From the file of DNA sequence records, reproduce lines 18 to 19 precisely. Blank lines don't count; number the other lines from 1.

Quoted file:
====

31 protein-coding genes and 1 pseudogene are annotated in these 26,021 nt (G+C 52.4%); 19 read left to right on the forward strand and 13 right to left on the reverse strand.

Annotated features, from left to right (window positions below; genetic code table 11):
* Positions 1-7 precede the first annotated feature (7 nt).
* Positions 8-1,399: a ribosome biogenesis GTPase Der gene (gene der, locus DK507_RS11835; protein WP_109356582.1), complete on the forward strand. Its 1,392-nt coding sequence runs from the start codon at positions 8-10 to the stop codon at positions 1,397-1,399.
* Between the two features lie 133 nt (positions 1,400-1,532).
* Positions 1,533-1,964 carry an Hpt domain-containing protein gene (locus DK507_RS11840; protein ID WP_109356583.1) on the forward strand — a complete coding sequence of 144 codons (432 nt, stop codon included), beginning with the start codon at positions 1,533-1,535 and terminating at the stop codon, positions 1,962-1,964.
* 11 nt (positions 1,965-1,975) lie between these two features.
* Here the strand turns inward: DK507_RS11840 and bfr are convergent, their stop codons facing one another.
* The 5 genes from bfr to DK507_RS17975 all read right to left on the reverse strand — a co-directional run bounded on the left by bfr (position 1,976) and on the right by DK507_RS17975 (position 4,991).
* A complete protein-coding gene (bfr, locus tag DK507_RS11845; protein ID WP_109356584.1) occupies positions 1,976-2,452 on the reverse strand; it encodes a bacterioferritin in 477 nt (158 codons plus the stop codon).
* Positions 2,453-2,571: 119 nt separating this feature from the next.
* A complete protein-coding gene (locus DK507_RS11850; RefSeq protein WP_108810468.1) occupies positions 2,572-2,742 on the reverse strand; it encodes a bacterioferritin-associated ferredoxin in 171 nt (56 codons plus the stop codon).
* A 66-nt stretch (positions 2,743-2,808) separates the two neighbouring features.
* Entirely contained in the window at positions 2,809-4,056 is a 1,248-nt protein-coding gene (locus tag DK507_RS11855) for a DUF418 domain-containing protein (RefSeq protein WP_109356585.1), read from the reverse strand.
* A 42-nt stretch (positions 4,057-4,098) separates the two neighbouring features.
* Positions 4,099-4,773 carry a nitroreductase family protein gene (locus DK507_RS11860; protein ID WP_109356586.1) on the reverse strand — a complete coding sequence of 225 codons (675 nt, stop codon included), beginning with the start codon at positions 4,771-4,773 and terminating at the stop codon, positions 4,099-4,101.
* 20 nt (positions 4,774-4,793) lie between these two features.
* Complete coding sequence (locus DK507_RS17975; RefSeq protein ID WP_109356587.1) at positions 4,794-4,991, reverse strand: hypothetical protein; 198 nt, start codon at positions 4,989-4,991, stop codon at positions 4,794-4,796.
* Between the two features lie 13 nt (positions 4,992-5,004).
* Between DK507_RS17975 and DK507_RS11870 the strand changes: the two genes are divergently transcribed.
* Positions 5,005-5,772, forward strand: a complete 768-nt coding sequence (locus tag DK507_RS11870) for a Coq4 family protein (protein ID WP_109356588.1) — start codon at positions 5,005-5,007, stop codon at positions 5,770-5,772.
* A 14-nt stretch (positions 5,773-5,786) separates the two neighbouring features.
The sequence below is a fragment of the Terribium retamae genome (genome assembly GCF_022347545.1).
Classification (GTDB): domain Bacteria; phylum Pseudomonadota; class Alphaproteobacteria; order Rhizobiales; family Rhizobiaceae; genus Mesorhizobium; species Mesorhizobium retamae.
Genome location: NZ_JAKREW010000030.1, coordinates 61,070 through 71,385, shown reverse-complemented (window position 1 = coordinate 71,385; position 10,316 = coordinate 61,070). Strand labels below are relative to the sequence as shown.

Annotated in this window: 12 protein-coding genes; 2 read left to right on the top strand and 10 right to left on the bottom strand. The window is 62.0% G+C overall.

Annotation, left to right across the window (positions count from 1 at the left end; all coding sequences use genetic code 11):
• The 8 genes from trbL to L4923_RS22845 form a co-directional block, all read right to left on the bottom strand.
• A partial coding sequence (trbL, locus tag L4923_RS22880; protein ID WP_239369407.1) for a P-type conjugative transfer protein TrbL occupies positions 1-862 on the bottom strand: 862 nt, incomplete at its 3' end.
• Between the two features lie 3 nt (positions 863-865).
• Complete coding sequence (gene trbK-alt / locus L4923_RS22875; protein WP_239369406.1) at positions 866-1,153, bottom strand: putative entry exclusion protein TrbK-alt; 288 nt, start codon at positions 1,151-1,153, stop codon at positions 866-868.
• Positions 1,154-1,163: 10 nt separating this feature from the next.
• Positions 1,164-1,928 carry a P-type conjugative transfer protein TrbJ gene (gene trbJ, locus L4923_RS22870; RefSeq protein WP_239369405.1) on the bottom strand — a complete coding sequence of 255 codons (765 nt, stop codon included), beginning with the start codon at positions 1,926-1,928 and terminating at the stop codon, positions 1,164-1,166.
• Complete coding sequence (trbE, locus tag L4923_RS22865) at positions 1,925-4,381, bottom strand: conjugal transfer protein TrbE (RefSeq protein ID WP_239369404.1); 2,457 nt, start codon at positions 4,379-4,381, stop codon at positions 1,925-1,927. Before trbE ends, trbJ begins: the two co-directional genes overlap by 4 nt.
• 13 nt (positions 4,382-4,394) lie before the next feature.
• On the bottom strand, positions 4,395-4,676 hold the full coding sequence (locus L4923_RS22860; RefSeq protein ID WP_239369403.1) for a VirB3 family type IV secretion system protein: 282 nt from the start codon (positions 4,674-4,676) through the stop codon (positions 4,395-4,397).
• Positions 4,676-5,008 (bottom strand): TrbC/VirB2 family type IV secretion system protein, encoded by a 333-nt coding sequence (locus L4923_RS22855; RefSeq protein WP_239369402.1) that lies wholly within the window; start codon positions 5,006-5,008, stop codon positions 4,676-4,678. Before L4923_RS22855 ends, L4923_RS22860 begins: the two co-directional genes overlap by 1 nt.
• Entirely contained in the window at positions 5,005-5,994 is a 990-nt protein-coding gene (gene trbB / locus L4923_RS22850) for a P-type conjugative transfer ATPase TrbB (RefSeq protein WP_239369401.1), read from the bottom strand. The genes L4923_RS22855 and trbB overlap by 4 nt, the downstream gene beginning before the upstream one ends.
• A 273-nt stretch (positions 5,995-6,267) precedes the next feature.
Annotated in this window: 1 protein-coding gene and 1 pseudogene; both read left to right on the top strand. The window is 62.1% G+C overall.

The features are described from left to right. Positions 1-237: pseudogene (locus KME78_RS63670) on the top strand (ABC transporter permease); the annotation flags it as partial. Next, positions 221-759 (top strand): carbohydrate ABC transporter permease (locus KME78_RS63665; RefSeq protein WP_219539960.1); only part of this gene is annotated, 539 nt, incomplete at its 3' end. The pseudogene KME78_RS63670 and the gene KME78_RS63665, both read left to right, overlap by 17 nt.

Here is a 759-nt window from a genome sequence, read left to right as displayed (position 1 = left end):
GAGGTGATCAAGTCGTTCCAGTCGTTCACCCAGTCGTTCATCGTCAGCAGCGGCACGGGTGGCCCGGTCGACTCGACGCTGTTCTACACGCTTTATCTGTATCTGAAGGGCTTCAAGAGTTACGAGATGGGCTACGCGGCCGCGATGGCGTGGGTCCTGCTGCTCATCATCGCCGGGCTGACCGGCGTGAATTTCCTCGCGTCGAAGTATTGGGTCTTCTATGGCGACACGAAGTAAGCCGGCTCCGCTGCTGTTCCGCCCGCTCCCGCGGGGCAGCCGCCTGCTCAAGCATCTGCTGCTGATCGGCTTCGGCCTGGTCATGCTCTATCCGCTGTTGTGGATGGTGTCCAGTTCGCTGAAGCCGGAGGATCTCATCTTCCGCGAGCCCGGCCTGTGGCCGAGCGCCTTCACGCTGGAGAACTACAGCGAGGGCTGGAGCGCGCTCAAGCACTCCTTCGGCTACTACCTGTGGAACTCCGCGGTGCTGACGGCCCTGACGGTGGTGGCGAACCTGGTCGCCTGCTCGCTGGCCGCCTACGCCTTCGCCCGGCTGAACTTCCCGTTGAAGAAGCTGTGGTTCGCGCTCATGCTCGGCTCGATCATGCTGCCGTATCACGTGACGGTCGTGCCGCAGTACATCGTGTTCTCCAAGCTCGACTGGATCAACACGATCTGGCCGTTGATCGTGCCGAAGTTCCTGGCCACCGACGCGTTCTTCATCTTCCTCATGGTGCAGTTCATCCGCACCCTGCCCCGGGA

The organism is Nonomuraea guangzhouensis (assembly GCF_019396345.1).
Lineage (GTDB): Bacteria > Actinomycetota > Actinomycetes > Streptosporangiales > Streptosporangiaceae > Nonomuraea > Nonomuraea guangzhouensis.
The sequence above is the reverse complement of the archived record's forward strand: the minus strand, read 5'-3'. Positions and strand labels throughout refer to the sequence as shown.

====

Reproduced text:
* Complete coding sequence (locus DK507_RS17975; RefSeq protein ID WP_109356587.1) at positions 4,794-4,991, reverse strand: hypothetical protein; 198 nt, start codon at positions 4,989-4,991, stop codon at positions 4,794-4,796.
* Between the two features lie 13 nt (positions 4,992-5,004).